Prop 8 trial fires far reaching battle for freedom of speech

San Fransico, CA. Proponents of same sex marriage equality who recently asked for and were denied a request to open public records to reveal who and what institutions contributed to the vote passing prop 8 have been denied a simular request by the Supreme Court, until at least Wednesday to allow television cameras into the courtroom.

Proponents of marriage equality contend that video graphing of the upcoming court battle would insure freedom of speech by allowing public disclosure of who and what organizations opposed equality during the trial.

Opponents of marriage equality have a diametrically opposite conception of what constitutes freedom of speech in a democratic society.

The opponents of marriage equality beleive people and organizations will only be allowed to operate without fear of retribution if they are not legaly responsible to disclose who and what organizations provide funding and manpower to achieve their goals.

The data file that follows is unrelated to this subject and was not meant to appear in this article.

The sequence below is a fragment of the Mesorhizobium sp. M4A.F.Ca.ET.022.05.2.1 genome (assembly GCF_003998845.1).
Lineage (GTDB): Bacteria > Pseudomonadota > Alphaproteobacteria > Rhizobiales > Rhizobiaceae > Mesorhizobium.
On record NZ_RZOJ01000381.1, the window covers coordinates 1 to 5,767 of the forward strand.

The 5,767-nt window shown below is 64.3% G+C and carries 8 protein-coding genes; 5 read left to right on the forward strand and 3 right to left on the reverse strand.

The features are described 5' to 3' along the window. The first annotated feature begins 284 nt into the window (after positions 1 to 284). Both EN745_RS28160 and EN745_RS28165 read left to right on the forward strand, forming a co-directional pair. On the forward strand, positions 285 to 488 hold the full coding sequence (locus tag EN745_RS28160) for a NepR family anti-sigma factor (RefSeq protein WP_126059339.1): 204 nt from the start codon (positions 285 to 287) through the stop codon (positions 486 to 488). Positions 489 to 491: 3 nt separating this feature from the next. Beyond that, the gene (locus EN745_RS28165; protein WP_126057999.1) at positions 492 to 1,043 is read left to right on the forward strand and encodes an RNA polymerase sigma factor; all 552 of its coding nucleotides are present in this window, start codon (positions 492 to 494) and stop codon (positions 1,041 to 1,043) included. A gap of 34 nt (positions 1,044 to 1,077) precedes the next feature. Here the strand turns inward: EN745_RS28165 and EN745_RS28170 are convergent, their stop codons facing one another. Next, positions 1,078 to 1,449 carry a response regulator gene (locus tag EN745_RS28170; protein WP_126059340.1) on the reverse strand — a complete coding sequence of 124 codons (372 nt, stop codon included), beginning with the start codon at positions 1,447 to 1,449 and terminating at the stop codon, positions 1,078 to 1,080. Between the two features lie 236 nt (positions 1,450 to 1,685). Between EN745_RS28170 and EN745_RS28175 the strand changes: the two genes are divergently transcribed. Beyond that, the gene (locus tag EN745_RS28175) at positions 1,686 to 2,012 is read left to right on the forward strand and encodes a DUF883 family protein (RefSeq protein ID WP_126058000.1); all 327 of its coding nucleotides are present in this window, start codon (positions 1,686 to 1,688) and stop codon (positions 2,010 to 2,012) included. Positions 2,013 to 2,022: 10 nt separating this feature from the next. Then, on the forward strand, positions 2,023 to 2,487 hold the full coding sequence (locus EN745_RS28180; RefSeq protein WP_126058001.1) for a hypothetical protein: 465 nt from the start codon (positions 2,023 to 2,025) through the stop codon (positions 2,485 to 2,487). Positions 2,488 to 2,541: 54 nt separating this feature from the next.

The opponents of marriage equality are petitioning the court to disallow televising or video recording that would be available to public viewing on closed circuits or domains such as You Tube.

The Republic of Iran recently enforced it's ability to censure it's population by electronically shutting down it's border in a attempt to isolate and stifle the voice of freedom. That attempt at silencing it's population's voice resulted in the world's condemnation and unification of political forces previously divided along ideological lines.

The right to publicly confront oppressors in the United States is likely to be ruled on by the Supreme court before marriage equality is ultimately decided.

HT Murcury News Trial over Proposition 8 set to make history

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